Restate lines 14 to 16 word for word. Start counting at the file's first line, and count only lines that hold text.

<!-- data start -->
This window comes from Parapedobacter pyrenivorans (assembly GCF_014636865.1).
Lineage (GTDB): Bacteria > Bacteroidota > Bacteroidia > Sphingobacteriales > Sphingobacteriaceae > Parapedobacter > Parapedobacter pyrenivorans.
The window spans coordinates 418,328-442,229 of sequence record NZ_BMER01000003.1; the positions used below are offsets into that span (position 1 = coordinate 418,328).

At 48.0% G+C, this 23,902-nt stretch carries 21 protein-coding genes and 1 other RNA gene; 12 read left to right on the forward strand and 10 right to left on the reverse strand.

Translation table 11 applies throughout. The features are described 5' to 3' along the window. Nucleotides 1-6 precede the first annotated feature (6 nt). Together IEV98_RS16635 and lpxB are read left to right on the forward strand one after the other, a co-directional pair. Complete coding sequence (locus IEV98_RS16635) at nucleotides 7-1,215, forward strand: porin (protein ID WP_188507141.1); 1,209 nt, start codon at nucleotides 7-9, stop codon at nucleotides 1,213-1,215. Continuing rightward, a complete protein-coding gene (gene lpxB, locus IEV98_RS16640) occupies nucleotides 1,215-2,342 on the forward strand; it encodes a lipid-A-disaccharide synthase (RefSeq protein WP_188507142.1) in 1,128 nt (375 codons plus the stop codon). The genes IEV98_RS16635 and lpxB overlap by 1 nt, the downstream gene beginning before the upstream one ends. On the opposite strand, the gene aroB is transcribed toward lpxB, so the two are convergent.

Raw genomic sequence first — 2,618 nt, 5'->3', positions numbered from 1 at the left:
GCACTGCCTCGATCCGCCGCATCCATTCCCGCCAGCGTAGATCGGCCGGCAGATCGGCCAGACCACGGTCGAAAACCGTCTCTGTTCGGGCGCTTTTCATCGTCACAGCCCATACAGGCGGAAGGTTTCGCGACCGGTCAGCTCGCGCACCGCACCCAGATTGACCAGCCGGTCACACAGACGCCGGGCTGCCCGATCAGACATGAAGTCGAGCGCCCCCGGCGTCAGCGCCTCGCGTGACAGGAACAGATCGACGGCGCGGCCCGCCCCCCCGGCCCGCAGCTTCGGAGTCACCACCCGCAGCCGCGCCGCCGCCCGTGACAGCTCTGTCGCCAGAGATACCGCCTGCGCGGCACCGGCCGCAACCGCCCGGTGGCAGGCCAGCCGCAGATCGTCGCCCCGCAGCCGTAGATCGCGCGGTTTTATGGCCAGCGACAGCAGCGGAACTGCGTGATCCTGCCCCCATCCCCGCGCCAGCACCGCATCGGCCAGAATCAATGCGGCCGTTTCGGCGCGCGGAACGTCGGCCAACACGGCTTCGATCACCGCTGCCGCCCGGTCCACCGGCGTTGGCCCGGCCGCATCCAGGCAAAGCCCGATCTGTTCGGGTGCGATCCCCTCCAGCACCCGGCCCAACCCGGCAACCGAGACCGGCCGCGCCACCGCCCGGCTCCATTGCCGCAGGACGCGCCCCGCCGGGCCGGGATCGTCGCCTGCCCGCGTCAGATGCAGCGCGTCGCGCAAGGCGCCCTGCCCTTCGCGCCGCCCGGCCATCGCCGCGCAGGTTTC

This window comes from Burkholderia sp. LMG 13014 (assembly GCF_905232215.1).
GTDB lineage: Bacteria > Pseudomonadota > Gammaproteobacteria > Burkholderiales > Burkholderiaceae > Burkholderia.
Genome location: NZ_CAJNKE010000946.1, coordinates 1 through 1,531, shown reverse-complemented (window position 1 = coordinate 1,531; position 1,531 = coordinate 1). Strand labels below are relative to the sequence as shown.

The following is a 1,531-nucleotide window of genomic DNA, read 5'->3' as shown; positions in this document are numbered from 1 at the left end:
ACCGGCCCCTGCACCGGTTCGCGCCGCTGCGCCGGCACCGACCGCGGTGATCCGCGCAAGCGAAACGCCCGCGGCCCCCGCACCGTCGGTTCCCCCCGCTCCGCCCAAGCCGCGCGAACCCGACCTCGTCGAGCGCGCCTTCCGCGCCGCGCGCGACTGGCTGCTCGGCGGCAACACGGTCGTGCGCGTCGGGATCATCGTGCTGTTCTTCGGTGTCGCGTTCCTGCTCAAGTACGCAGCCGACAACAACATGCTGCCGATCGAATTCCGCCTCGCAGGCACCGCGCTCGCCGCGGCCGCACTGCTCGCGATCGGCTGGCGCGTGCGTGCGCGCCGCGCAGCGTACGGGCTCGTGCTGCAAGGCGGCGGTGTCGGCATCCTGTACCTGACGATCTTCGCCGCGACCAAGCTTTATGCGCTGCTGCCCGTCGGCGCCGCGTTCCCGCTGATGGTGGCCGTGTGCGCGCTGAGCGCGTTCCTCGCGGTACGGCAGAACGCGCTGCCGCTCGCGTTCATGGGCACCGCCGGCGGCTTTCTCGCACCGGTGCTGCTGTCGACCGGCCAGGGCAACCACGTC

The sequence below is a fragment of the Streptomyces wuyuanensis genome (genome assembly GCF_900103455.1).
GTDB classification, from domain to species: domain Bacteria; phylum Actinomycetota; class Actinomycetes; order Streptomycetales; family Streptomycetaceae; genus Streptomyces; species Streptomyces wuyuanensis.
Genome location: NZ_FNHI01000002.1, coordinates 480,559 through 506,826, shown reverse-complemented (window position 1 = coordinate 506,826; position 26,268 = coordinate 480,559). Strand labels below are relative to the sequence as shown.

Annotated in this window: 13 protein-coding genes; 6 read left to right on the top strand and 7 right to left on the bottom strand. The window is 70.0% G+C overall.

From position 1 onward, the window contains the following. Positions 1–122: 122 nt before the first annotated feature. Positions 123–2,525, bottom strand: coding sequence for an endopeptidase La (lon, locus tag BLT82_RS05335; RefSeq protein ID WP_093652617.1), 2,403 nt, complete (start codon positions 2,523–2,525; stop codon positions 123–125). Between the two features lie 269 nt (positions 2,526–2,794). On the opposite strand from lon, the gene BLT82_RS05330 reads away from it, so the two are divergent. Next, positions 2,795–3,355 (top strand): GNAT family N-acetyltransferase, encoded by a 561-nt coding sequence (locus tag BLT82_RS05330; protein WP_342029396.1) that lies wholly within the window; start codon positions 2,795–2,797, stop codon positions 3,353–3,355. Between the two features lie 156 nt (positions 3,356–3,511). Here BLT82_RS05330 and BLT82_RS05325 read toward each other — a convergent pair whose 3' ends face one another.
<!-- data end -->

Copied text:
GTDB classification, from domain to species: domain Bacteria; phylum Actinomycetota; class Actinomycetes; order Streptomycetales; family Streptomycetaceae; genus Streptomyces; species Streptomyces wuyuanensis.
Genome location: NZ_FNHI01000002.1, coordinates 480,559 through 506,826, shown reverse-complemented (window position 1 = coordinate 506,826; position 26,268 = coordinate 480,559). Strand labels below are relative to the sequence as shown.

Annotated in this window: 13 protein-coding genes; 6 read left to right on the top strand and 7 right to left on the bottom strand. The window is 70.0% G+C overall.